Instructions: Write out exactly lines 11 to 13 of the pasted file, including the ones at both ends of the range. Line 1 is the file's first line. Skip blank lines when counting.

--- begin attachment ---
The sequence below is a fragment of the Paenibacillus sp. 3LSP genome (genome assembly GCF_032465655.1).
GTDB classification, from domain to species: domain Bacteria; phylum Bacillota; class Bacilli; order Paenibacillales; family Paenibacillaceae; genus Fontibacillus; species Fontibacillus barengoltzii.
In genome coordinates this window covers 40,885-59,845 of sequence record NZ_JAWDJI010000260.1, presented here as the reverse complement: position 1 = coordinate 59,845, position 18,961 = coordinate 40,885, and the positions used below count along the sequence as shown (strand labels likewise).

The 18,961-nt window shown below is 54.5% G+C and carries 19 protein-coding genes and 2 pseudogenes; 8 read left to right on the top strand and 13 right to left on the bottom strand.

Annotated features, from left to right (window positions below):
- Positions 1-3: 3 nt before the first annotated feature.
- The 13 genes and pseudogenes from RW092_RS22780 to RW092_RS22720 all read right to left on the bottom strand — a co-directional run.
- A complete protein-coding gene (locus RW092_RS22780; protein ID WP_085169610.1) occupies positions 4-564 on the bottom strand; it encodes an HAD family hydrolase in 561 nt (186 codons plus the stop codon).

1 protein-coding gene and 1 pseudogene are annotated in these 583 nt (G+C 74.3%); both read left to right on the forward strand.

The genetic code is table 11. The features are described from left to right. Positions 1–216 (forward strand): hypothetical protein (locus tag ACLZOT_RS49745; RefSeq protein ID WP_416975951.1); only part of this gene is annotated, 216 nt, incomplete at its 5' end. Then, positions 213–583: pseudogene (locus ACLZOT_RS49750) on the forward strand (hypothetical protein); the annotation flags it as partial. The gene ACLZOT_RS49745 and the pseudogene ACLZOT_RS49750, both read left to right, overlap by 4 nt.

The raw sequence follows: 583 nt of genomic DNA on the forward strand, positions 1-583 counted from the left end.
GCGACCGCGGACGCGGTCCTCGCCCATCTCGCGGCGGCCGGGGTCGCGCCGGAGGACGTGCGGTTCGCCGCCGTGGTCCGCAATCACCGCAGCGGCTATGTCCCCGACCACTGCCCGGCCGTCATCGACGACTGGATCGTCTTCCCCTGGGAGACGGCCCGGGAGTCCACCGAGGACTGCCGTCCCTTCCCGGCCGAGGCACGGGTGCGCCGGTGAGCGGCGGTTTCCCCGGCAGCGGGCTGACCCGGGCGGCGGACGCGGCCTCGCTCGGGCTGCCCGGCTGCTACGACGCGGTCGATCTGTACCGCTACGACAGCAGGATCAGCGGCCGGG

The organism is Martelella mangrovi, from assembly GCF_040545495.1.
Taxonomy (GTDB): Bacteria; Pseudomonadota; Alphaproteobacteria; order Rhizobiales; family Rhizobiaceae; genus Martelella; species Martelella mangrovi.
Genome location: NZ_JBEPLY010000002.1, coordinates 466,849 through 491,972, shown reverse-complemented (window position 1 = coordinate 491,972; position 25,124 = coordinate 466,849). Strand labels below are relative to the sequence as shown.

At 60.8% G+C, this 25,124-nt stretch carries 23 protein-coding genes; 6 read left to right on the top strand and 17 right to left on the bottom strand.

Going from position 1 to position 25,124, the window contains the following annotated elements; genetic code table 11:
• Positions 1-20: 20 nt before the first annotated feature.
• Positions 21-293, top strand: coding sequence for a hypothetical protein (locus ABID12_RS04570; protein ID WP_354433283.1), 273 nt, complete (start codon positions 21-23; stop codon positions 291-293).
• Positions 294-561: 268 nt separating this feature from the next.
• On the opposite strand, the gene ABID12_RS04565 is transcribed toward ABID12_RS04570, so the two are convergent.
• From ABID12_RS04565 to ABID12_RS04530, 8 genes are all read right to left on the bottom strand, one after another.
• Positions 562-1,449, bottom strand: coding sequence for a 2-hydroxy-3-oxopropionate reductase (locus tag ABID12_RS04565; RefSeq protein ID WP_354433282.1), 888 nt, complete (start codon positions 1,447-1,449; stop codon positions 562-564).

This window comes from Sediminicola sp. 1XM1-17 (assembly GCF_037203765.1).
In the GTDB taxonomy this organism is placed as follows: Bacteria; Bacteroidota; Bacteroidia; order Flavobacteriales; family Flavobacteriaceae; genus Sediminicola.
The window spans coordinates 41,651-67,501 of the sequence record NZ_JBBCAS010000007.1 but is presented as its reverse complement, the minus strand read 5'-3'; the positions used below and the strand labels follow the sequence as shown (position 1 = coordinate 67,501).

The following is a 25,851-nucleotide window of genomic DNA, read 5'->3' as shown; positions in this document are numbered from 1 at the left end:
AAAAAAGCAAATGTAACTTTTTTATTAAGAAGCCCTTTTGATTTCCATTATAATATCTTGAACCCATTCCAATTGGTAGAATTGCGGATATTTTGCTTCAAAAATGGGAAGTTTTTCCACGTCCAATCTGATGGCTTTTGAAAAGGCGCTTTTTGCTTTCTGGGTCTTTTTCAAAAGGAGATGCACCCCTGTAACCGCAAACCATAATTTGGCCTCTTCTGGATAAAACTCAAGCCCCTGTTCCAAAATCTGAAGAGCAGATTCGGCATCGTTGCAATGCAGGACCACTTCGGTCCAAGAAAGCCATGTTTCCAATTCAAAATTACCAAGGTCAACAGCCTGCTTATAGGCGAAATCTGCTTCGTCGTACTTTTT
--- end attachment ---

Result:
The raw sequence follows: 583 nt of genomic DNA on the forward strand, positions 1-583 counted from the left end.
GCGACCGCGGACGCGGTCCTCGCCCATCTCGCGGCGGCCGGGGTCGCGCCGGAGGACGTGCGGTTCGCCGCCGTGGTCCGCAATCACCGCAGCGGCTATGTCCCCGACCACTGCCCGGCCGTCATCGACGACTGGATCGTCTTCCCCTGGGAGACGGCCCGGGAGTCCACCGAGGACTGCCGTCCCTTCCCGGCCGAGGCACGGGTGCGCCGGTGAGCGGCGGTTTCCCCGGCAGCGGGCTGACCCGGGCGGCGGACGCGGCCTCGCTCGGGCTGCCCGGCTGCTACGACGCGGTCGATCTGTACCGCTACGACAGCAGGATCAGCGGCCGGG

The organism is Martelella mangrovi, from assembly GCF_040545495.1.